Mime Artists Performance. Information and definitions via the web:
Fundamental Constructs of Mime: While there are many 'mime artists performance tricks' that form the basis of mime training, there are a few underlying 'building blocks' that make up most techniques:
Fixed Point: This may be more commonly referred to as 'pointe fixe', however that is simply the original French wording of 'fixed point'. This is an incredibly simple idea: The mime locates a point with his body, and then keeps it motionless in space. This technique is the basis of all illusions a mime can create.
Line: The line builds upon Fixed Point, at first, by simply adding a second fixed point in space. What makes this a unique technical skill is the added difficulty of keeping two points the same relative distance from each other. Also, the relative distance between the two points becomes the definition of this 'construction block'. As such, the line may become 'un-fixed' as long as the two points are kept steady in their relation to one another. A good application of this concept is the 'mime wall'.
Dynamic Line: Whereas the Line did not apply force to its points, the dynamic line adds that element. This is the idea applied to 'pulling the rope', but it can be applied to virtually any use of force in an illusion. The secret to this concept is synchronizing the impact of an imaginary force throughout the body. In that respect Dyanamic Line is essentially an understanding of physics applied to the human body. This may seem complicated but you can get a sense for it very easily:
Find a wall and place both of your hands on it at approximately shoulder height. Push lightly into the wall with your hands. As you push try to feel where pressure builds up in your body. You should feel pressure in your hands, of course, but you should also feel some tension in your shoulders and hips. If you can't feel anything, gently increase the pressure until you do. Also try different positions and feel how they change the pressures in your body.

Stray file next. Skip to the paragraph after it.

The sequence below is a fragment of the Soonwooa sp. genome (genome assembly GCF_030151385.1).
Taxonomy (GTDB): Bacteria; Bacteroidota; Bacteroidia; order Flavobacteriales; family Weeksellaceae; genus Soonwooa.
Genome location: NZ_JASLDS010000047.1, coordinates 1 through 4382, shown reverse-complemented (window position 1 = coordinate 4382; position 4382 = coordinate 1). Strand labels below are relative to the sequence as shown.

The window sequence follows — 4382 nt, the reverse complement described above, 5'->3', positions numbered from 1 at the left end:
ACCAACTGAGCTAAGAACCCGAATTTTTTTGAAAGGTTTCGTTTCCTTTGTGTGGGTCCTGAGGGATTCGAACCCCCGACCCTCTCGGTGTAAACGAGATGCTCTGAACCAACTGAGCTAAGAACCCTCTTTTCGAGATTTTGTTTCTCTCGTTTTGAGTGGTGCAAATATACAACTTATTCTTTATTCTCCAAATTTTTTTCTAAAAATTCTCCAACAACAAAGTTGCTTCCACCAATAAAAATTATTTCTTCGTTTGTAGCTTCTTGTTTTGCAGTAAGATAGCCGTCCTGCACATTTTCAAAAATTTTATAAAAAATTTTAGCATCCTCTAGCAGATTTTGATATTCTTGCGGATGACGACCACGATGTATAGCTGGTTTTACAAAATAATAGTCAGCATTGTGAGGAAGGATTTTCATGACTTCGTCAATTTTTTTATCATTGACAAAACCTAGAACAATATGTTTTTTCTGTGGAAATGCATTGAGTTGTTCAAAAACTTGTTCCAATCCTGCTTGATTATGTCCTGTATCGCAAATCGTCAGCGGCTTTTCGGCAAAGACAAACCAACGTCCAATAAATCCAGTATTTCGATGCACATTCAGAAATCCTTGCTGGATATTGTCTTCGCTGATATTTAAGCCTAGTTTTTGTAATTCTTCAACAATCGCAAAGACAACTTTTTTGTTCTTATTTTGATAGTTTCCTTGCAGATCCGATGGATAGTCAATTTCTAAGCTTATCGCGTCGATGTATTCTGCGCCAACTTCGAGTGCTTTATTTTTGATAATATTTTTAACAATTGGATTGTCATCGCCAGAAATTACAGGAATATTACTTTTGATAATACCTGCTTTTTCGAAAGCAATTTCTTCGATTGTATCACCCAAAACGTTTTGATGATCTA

Dynamic Line calls upon the memory of forces like the ones in the above exercise to create realistic illusions of imaginary forces.
Space/Matter Manipulation: This is a fancy phrase for "making things out of thin air". This is the most complicated technique to explain because it makes use of many of the elements from the previous three. It is best served by an example illusion: dribbling a basketball. Using only one hand, the mime imitates much of the idea behind Dynamic Line, however by using only one hand, he only uses one point. Instead of two points, the mime transforms his remaining point into a shape: a rounded palm with fingers gently curled over it. This shape defines the 'space' where the illusion exists and allows the basketball, the 'matter', to exist in the illusion.
Space/Matter Manipulation can be used to create any number of objects, characters, or events by utilizing this principle.
The 'Fundamental Constructs of Mime' are the work of Dr Louis Campbell - founder and director of the 1974 1st International Mime Institute & Festival. This event brought together over 150 top international mime artists and thousands of students; deriving the above concepts from their work, performance, and input.
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